Intelligent/Hyper-Automation or commonly known as RPA (robotics), Artificial Intelligence (AI) and Machine Learning (ML) has been delivering value added benefits to many organisations for many years. Whether it be automation through Customer facing activities, Back Office Process, Marketing, HR, Finance, IT, Sales, Services, etc.

Through this time, we have seen benefits including improved Customer Satisfaction, Staff Satisfaction, Reduced organisation Risk, Increased Audit-ability, Reduced operational costs and increased revenues, whilst providing a platform that speeds up innovation.

So, my question is why are 70% of companies stuck in or haven’t progressed from a ‘Pilot Phase’?

There are two reasons: 1. Most companies have missed the first step in the process – understand your pipeline first. 2. Companies are not measuring the correct metrics in a pilot

Understand Your Pipeline (1 Week Commitment End to End to Complete this Phase) – first and vital step is to conduct a high-level internal evaluation of the automation opportunities within your organisation – do not hesitate to get external help to facilitate.

The information required to conduct this high-level evaluation is usually right in front of us. In each business unit across your organisation review: 

  • What are the high-volume tasks/processes and how long do they take.
  • What are the total hours of effort for this task/process to complete.
  • To what extent are this tasks/processes rule based and repeatable.
  • In what formats is the work in – structured, unstructured or semi structured and can the unstructured formats become structured with a business change.
  • Do you have training material/other documentation that explains how to do this task/process.
  • Are you achieving your SLA’s and NPS. Are there customer complaints?
  • Has this process been identified on your Risk Register or subject to periodical audits?

This high-level analysis will provide you a list based on where you can potentially get your biggest wins for your organisation and start shaping a potential automation pipeline.

Once you have completed this analysis companies then need to determine whether the task/process is technically feasible, automation development complexity, adequately scalable and widely desired by stakeholders.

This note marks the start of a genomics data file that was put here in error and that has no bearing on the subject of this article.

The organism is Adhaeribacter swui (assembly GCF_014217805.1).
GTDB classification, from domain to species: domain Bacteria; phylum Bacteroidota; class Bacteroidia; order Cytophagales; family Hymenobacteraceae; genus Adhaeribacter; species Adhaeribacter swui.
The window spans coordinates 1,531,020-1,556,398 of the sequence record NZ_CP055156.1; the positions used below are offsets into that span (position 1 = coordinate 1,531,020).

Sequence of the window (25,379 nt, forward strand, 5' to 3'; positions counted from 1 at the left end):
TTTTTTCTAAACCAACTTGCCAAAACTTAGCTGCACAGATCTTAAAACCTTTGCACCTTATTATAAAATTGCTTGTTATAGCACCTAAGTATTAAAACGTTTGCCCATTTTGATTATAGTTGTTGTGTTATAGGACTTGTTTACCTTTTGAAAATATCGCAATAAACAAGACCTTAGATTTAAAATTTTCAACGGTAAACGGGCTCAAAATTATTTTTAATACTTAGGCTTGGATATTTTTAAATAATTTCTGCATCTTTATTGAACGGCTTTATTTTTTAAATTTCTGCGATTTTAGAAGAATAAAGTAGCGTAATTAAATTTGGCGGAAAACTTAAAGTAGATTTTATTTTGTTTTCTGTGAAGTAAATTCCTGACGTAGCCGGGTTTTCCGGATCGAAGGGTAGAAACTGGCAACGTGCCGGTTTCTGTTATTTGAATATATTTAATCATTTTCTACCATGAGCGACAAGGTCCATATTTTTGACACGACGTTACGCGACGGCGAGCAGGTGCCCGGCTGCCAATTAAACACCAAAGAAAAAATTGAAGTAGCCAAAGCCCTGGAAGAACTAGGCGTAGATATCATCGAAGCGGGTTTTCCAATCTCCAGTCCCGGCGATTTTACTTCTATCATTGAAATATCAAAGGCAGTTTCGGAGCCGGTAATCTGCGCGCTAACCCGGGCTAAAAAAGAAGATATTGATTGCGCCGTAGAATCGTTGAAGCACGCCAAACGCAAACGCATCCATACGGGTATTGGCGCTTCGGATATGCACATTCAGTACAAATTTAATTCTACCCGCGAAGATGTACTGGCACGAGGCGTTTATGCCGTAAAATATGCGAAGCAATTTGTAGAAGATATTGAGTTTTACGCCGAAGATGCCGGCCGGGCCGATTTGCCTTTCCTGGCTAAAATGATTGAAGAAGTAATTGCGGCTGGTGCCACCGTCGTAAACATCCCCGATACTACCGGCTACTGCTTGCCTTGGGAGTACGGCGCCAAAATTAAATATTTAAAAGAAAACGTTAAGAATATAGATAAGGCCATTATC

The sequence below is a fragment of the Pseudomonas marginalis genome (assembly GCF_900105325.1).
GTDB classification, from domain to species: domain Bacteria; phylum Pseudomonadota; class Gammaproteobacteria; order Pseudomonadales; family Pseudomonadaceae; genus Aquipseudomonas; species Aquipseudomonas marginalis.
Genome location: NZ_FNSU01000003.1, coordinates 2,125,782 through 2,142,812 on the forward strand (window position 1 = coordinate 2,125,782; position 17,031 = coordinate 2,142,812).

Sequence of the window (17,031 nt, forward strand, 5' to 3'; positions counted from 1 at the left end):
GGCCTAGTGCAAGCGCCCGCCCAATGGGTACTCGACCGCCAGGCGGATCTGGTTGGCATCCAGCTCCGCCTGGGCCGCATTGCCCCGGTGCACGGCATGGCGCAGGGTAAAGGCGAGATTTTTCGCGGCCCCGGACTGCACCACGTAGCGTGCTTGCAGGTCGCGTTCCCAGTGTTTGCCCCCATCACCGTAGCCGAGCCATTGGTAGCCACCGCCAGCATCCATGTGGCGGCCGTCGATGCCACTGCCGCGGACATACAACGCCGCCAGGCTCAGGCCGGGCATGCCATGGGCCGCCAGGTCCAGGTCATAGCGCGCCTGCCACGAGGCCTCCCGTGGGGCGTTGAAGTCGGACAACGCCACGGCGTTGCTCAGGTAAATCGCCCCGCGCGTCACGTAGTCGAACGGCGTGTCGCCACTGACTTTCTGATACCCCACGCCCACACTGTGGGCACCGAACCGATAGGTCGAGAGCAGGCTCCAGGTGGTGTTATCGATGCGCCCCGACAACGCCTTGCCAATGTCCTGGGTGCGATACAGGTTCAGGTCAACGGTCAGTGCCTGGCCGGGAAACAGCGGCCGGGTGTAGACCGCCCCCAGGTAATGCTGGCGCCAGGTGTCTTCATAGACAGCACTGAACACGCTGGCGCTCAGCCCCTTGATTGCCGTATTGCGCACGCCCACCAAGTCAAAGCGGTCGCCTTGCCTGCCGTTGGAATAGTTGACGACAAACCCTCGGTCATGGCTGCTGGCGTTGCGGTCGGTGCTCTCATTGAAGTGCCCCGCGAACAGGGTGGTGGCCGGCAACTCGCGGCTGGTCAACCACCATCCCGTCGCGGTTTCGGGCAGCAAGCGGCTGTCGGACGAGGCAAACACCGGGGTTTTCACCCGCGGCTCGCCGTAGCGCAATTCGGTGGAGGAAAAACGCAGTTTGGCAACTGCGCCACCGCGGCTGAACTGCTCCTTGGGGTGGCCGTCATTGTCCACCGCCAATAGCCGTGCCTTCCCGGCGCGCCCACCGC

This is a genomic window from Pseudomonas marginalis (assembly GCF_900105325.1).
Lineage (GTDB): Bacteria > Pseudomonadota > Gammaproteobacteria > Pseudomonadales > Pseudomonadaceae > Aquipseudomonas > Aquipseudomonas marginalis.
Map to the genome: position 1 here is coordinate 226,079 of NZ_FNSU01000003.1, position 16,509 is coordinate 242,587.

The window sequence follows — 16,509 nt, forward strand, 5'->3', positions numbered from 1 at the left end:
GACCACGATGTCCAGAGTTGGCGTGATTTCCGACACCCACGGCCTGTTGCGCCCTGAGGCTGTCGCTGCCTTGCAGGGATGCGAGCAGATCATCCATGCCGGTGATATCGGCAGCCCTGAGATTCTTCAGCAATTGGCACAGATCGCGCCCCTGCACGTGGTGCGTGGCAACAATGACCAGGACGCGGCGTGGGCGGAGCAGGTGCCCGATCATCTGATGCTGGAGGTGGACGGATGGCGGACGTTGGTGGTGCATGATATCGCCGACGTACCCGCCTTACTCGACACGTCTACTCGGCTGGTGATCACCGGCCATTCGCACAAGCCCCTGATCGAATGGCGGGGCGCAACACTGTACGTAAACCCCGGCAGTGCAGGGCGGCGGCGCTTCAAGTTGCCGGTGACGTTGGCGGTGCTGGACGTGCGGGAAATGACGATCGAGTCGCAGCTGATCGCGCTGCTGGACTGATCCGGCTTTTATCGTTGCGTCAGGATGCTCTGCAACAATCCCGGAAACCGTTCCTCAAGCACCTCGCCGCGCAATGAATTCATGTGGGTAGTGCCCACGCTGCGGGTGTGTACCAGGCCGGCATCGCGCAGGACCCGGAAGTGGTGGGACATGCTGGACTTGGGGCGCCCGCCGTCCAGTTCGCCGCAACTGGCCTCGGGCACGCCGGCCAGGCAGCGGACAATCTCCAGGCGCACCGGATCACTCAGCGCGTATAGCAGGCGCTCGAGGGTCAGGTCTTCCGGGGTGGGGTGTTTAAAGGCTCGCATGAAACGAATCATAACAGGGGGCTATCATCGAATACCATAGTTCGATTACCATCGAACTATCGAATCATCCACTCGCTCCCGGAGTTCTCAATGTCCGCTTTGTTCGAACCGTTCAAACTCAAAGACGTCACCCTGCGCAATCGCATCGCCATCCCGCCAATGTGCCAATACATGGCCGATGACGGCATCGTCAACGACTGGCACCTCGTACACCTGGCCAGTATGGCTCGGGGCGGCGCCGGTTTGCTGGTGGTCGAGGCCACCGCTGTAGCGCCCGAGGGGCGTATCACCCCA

Now you have a pipeline that highlights the commercially viable by task/process. Setting a priority pathway thus establishing innovation environment clear on the outcomes before you have spent any capital but highlighting the possible speed of Return On Investment (ROI).

Companies are not measuring the correct metrics in a pilot.

Most organisations when conducting a pilot are evaluating a vendor/vendors software offering and to see if it achieves the hype and outcomes outlined by a motivated software sales professional. Most pilots are conducted on a task/process that would never make a pipeline priority list, which in turn when the pilot is conducted and has been highly successful – it really hasn’t excited anyone or motivated a stakeholder to say ‘I want it now’. More importantly this pilot being conduct in the absence of a pipeline review and understanding the ‘size of the prize’ gets put in a list of potential initiatives that we may get too if we have spare project funding.

Conducting the pipeline analysis prior to the pilot will provide you the opportunity to choose a process that is in your priority list and thus prove real tangible/meaningful benefits whether it be strong ROI, improved customer experience, etc. This in turn creates that real excitement within an organisation to make real sustainable improvements.

The key metrics of a pilot:

  • Was the pilot developed within the estimated build time
  • Did the automation achieve that targeted outcomes – task/process percentage complete, business exceptions as designed, etc
  • What did the business learn about working with developers, conducting tests and iterations
  • What did the IT application, infrastructure and support team learn about the technology within terms of the development cycles, implementation and change processes.
  • What did this business learn about the business change activities required to support a wide implementation.
  • Where are the knowledge/process gaps within the organisation
  • What is the best approach to develop an in-house capability and what external partner help will be required.
  • How is this technology going to be transitioned into the business and IT.

The best results are achieved when companies have a clear approach/vision with stakeholders having a good understanding of the business need, strategic direction, and organisational readiness.

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Written by Anthony Scott.

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